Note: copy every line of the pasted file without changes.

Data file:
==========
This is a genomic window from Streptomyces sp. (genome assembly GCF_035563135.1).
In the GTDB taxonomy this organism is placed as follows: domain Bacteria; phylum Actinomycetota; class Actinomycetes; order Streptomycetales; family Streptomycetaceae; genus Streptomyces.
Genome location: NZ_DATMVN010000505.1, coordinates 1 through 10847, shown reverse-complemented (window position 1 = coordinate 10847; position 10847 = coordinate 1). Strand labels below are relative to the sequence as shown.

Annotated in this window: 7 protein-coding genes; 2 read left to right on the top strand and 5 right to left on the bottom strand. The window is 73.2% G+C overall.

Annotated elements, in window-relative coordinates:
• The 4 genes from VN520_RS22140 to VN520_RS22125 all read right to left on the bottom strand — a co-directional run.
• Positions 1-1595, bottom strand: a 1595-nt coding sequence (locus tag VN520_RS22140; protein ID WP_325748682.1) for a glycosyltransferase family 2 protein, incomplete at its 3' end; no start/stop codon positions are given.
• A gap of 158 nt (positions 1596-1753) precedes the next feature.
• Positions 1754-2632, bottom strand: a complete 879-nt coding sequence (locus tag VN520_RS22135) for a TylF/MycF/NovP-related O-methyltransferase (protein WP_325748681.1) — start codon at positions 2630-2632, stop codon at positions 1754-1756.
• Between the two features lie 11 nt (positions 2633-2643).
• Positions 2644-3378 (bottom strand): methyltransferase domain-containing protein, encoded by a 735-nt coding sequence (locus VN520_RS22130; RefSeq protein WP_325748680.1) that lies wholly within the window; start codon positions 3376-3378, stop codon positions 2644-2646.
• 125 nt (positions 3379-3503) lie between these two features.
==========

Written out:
This is a genomic window from Streptomyces sp. (genome assembly GCF_035563135.1).
In the GTDB taxonomy this organism is placed as follows: domain Bacteria; phylum Actinomycetota; class Actinomycetes; order Streptomycetales; family Streptomycetaceae; genus Streptomyces.
Genome location: NZ_DATMVN010000505.1, coordinates 1 through 10847, shown reverse-complemented (window position 1 = coordinate 10847; position 10847 = coordinate 1). Strand labels below are relative to the sequence as shown.

Annotated in this window: 7 protein-coding genes; 2 read left to right on the top strand and 5 right to left on the bottom strand. The window is 73.2% G+C overall.

Annotated elements, in window-relative coordinates:
• The 4 genes from VN520_RS22140 to VN520_RS22125 all read right to left on the bottom strand — a co-directional run.
• Positions 1-1595, bottom strand: a 1595-nt coding sequence (locus tag VN520_RS22140; protein ID WP_325748682.1) for a glycosyltransferase family 2 protein, incomplete at its 3' end; no start/stop codon positions are given.
• A gap of 158 nt (positions 1596-1753) precedes the next feature.
• Positions 1754-2632, bottom strand: a complete 879-nt coding sequence (locus tag VN520_RS22135) for a TylF/MycF/NovP-related O-methyltransferase (protein WP_325748681.1) — start codon at positions 2630-2632, stop codon at positions 1754-1756.
• Between the two features lie 11 nt (positions 2633-2643).
• Positions 2644-3378 (bottom strand): methyltransferase domain-containing protein, encoded by a 735-nt coding sequence (locus VN520_RS22130; RefSeq protein WP_325748680.1) that lies wholly within the window; start codon positions 3376-3378, stop codon positions 2644-2646.
• 125 nt (positions 3379-3503) lie between these two features.